You don’t have to go back more than a few years before there were barely any wireless, noise-cancelling headphones in this price range. I’ve long missed proper hi-fi alternatives, and so you can argue all you like that Bluetooth is still compressed sound and will never be proper hi-fi. But it’s all about getting the very best out of it, and so creating the best headphones possible will never go amiss.
Fortunately, there have been some alternatives on the market lately. First the B&O Beoplay H95, then Apple’s AirPods Max. Which in turn has inspired many more. The Px8 is thus not without competition in this price range.
However, the Px8 has better dynamics than the H95 and sounds more inviting than the AirPods Max to my ears.
I previously mentioned the Focal Bathys, which actually cost a bit more than the Px8. These have quite a different sound reproduction. Where the B&W has its rich, creamy sound, the Bathys are instead playfully light-footed, with a lightning-fast transient response. They’re even airier in the midrange, with the potential for even more lifelike treble response (if you tweak the EQ a bit). Many might fall for the warmer sound of the Px8, but the ‘clear starry sky’ performance of the Bathys really stands out. Then again, the Bathys cost quite a bit more.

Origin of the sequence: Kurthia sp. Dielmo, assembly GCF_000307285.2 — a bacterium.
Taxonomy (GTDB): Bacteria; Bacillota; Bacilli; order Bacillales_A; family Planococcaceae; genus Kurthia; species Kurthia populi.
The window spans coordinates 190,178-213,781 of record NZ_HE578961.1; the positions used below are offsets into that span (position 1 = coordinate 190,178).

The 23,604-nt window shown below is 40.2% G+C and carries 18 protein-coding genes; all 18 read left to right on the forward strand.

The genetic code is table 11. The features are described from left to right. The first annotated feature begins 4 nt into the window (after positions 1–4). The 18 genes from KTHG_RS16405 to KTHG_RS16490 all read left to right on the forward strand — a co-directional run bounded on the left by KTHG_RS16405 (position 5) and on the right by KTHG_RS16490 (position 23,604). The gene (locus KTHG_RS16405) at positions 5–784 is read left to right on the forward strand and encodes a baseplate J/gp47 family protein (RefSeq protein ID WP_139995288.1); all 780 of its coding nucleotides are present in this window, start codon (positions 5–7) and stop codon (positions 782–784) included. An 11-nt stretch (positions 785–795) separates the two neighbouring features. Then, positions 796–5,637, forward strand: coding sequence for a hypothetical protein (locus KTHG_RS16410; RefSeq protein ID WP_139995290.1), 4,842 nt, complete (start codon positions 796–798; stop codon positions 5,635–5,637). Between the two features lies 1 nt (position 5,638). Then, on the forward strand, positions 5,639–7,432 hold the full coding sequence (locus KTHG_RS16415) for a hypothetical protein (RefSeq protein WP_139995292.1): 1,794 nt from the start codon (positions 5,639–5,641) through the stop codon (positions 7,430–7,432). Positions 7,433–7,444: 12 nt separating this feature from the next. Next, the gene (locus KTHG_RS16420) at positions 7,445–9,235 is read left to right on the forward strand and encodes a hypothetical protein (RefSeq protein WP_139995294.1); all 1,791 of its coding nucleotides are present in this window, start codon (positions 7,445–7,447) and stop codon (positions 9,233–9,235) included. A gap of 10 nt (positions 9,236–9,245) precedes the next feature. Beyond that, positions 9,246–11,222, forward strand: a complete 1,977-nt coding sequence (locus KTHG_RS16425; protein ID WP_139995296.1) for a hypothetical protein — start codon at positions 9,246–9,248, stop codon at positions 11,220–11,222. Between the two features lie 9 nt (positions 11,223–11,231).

The voice quality of mobile calls and video conferences is the same with Px8 as with Px7 S2. It works just fine. My voice comes through clearly to the receiver – although the noise cancelling does create some artefacts here and there. The sound of the user’s voice is slightly lower than with a few other headphones, and both the Sony WH-1000XM5 and Bose NCH 700 sound better during conversations. In other words, it’s the music reproduction you’re paying for here.
The Bowers & Wilkins Px8 is a set of very well-made headphones. The sound is very good, and especially seductive is the creamy, warm midrange and the lush bass. The music takes on a glow like few others.
Noise reduction is good, although there are others that do the job better. When it comes to comfort, few can threaten them, and the fact that they can also be used by people with smaller heads is a good thing. Even spectacle wearers will be able to stand wearing them for longer periods at a time.
The Px8 has several competitors in its price range, the eldest perhaps its little brother the Px7 S2, which at a 40 percent lower price is just as good at everything but sound quality. And which is close on that score too.